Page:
May 7, 2019

A Little Institutionalized Rant from George Affleck on Red Meat, the Mushy Middle & the NPA

In George Affleck’s world, the only thing worse than the politician who tries to please everyone is the politician who only focuses on the base.

So you can understand why the only thing to possibly vex him more than last council — in which he withstood endless punishment from a neo-leftie Vision Vancouver majority — could be this council, the least experienced in…possibly forever.

The two-time former NPA councillor, alongside friend of the podcast Rob McDowell, joins Gord to dissect the goings-on at City Hall. And if there’s one common theme, it’s that this NPA caucus is very, very different from past NPA caucuses.

No surprise — Vancouver’s favourite artisanal-partisanal political party apparently tends to shape and reshape itself every election cycle (at least according to this particular trio, who would know); the last reshaping led not only to Affleck stepping back, but resulted in a party unable to attract enough voters from the “mushy middle” to elect a mayor, and thus plunging the city into uneasy, unpredictable coalition territory.

So why *did* Affleck extract himself from the last campaign? Who’s shaping the NPA today? Is the 2022 election already looking like  slam dunk, or a problem….or both? And how many NPA councillors have an eye on the mayor’s chair. (Hint: all of them.)

Most importantly, what would he have done about the 420 coughuffle? (This is the discussion that earns us our first E for explicit content.)

We hope to have him back; in the meantime, you can hear more via his UnSpun podcast on The Orca media network with Jody Vance.

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Past Vancouver City Council candidates — and Price Talks pundits — Adrian Crook and Rob McDowell return to the podcast to give their latest letter grades to our local leaders.

And much ground is covered in the process, including Rental 100, the Broadway-UBC subway, and the back-story to the cold shoulder given to Vancouver Rape Relief’s grant request. Plus, teapot tempests such as councillor budgets, and the big mistake Kennedy made early in his mayoral tenure.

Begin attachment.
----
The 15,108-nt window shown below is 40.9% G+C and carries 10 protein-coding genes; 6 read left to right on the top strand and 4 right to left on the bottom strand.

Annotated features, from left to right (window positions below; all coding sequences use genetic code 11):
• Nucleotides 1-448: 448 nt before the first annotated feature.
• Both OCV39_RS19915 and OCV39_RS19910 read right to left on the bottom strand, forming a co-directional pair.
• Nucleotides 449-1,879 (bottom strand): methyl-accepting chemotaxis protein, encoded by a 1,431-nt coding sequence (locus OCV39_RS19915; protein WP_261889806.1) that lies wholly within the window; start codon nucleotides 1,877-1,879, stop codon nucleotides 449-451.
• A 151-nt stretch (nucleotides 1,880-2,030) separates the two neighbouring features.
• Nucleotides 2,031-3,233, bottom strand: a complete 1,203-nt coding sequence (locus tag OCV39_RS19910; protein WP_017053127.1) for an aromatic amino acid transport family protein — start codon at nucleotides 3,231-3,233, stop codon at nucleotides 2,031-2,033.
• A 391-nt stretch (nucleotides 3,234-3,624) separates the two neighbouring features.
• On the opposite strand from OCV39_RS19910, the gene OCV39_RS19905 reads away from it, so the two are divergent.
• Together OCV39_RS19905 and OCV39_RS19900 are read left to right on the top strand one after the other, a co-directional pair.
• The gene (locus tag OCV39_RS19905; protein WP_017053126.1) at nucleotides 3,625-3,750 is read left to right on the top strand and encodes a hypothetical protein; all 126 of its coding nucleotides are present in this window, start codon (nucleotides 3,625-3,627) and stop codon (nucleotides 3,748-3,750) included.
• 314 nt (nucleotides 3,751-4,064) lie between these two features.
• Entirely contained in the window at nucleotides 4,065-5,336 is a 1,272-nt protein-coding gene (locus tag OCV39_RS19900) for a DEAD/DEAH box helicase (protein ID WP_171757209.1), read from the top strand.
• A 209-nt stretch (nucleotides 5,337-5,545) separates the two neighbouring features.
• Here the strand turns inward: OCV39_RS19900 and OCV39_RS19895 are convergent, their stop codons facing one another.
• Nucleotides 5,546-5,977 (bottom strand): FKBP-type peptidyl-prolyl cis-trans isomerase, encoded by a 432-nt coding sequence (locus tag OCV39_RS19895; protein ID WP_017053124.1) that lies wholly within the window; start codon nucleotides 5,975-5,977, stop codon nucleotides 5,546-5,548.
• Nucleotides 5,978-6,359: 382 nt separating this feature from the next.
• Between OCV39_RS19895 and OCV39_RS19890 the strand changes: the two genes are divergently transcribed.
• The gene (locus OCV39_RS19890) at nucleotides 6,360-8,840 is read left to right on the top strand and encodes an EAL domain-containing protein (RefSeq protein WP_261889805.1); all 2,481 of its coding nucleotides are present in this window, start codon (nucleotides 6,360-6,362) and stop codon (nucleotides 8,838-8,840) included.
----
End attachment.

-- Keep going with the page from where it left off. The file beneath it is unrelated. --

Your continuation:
The team also ruminates on two of our North Shore governments, and their tin ears for the true needs of their communities. What to do? A few good ideas are tossed around, and one “truly awful, awful” one. (Tell us how you really feel, Gord.)

But back to Vancouver. Our esteemed duo answers the most pressing questions about our trail mix of a local government. Why should the parties caucus? Who helped the newbie councillors walk back problematic votes? Who’s filling the role of hood ornament? And how corrupt are we, really?

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From A to F, where would you grade Vancouver City Council?  This was the question posed by Gordon Price to two of “The Independents” — podcast guests and past Council candidates Adrian Crook and Rob McDowell.

In this end-of-year wrap up, and summation of standout moments in council chambers over their first two months in office, Gord, Adrian and Rob talk about all manner of hot topics, many of which will be back on the agenda (and in the Comments section and your news feed) in the new year.

Spatial justice. Consultation, the city-wide plan, and ‘clean slates’. Uncomfortable council seating arrangements, and creative alliances (ie. the “GreeNPA”). Our new mayor, and electoral reform.

Oh yes, and which outlaw was ‘most wanted’ for unspeakable crimes in the District of North Vancouver….and what’s in store for development and densification on the north shore?

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In the opening op-ed, Gord blends some historical context into the current debate over renovictions and the state of Vancouver’s mid-rise rental stock, in a profile of West End icon The Berkeley.

Then, a deep-dive interview with former diplomat — and independent council candidate in Vancouver’s recent election — Rob McDowell.  A professional adjudicator and mediator, Rob talks about his entry into the political world over three decades ago, his decision to run for council for a third time, first as an independent, and the challenges to come for the city’s divided leadership.

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